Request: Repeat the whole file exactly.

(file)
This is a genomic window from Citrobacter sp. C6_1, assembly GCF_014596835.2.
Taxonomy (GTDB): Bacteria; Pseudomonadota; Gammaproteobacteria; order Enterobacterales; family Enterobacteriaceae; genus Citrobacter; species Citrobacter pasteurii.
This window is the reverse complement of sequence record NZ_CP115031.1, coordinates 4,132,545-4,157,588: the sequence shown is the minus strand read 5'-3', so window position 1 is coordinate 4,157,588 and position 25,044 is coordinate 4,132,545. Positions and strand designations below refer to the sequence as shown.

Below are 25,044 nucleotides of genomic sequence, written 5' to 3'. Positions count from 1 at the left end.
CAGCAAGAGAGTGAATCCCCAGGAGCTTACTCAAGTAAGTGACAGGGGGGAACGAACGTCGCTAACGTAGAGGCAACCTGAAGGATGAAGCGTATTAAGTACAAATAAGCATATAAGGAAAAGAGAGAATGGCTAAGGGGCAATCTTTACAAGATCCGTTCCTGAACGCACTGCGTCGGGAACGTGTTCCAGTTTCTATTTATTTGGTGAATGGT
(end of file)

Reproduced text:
This is a genomic window from Citrobacter sp. C6_1, assembly GCF_014596835.2.
Taxonomy (GTDB): Bacteria; Pseudomonadota; Gammaproteobacteria; order Enterobacterales; family Enterobacteriaceae; genus Citrobacter; species Citrobacter pasteurii.
This window is the reverse complement of sequence record NZ_CP115031.1, coordinates 4,132,545-4,157,588: the sequence shown is the minus strand read 5'-3', so window position 1 is coordinate 4,157,588 and position 25,044 is coordinate 4,132,545. Positions and strand designations below refer to the sequence as shown.

Below are 25,044 nucleotides of genomic sequence, written 5' to 3'. Positions count from 1 at the left end.
CAGCAAGAGAGTGAATCCCCAGGAGCTTACTCAAGTAAGTGACAGGGGGGAACGAACGTCGCTAACGTAGAGGCAACCTGAAGGATGAAGCGTATTAAGTACAAATAAGCATATAAGGAAAAGAGAGAATGGCTAAGGGGCAATCTTTACAAGATCCGTTCCTGAACGCACTGCGTCGGGAACGTGTTCCAGTTTCTATTTATTTGGTGAATGGT